LONDON (Reuters) - British Prime Minister David Cameron and his senior ministers are to get their own airplane for official trips at a cost of around 10 million pounds ($15 million), the government announced on Thursday, just days before the announcement of a new round of public spending cuts.
While many world leaders have their own jets, Cameron either uses a small military plane for short journeys or travels on chartered commercial flights for long-haul trips - posing security and communications problems.
A government spokeswoman said a military air-to-air refuelling airplane would be refitted for the role, for around 10 million pounds.
“We have been looking at ways to make better use of the RAF (Royal Air Force) fleet to transport senior ministers and consequently deliver savings for taxpayers,” she said.
“We have decided to adapt one of our existing Voyager aircraft so that, in addition to its primary air tanking role, it can transport ministers.”
The decision, part of a long-term defence spending review, comes as Chancellor George Osborne prepares to set out a fresh round of spending cuts next Wednesday in a bid to eliminate the budget deficit.
Previous plans for an American-style ‘Air Force One’ were dropped in 2008 by then-Prime Minister Gordon Brown, who said they would be too costly. The long-haul private jet had been given the go-ahead by his predecessor Tony Blair, leading it to be dubbed ‘Blair Force One’ by the media.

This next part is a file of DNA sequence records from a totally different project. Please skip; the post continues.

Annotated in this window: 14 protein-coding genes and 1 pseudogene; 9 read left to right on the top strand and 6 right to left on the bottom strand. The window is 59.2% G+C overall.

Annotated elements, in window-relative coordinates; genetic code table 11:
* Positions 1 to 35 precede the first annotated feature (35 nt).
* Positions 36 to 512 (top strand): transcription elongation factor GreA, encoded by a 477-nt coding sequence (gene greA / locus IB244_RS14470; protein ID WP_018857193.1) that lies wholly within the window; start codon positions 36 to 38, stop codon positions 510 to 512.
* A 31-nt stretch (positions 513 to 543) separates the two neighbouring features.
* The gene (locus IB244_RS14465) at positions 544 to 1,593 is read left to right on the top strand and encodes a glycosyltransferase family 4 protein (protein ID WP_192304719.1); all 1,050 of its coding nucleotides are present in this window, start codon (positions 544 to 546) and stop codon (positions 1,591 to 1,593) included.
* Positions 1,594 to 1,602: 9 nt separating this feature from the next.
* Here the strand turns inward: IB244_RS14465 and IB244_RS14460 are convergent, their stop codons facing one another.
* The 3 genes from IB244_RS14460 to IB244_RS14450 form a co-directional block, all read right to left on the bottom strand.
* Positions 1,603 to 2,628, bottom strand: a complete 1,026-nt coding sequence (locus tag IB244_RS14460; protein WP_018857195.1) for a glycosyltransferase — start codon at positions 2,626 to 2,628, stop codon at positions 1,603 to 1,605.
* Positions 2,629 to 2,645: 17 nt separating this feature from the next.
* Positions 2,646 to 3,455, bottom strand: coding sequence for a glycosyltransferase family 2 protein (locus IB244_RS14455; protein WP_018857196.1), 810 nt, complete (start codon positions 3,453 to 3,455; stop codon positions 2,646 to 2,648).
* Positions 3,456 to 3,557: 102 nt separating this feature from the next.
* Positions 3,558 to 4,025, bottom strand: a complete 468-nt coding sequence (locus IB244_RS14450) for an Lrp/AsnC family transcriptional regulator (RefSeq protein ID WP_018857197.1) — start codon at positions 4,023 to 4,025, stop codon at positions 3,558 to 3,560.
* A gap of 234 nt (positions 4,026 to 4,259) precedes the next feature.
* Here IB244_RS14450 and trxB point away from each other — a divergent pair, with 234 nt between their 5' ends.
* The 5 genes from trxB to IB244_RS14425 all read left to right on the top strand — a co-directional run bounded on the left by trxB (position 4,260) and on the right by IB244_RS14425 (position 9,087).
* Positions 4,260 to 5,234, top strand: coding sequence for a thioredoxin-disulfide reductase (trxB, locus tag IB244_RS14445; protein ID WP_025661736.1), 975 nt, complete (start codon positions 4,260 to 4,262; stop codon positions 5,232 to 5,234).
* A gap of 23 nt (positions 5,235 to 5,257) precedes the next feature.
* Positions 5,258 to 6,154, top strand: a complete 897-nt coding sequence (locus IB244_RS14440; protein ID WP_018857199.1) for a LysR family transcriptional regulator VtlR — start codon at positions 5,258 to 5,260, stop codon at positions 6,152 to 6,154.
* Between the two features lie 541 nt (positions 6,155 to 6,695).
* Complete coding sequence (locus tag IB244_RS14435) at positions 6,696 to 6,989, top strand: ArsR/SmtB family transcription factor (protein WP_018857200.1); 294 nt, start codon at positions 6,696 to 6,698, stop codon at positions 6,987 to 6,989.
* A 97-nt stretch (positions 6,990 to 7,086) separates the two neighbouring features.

Twitter users have already been floating possible nicknames for the latest plane, including CamCord and PanCam.
The spokeswoman said the refit would include installing secure communications equipment and increasing the number of business class seats.
The plane would have a total capacity of around 158, with roughly 58 business class seats similar to the flat-bed-style seating found in Aer Lingus planes, she said.
Asked by reporters whether the airplane would have special prime ministerial livery similar to other countries’ official aircraft, she said declined to comment specifically, saying it would remain a functioning RAF Voyager.
While the government is likely to face criticism for what may be seen as an extravagance at a time of widespread cuts, the spokeswoman said the dedicated plane would save around 775,000 pounds a year on ministerial travel.
She cited a recent official trip to Saudi Arabia, saying the government would have saved around 75,000 pounds on transport costs if it had had its own official aircraft for that visit.
Business delegations and media would be charged to travel on the plane, which will remain in use by the RAF and also be available to the Royal family, she added.
Reporting by Kylie MacLellan and William James, Editing by Stephen Addison
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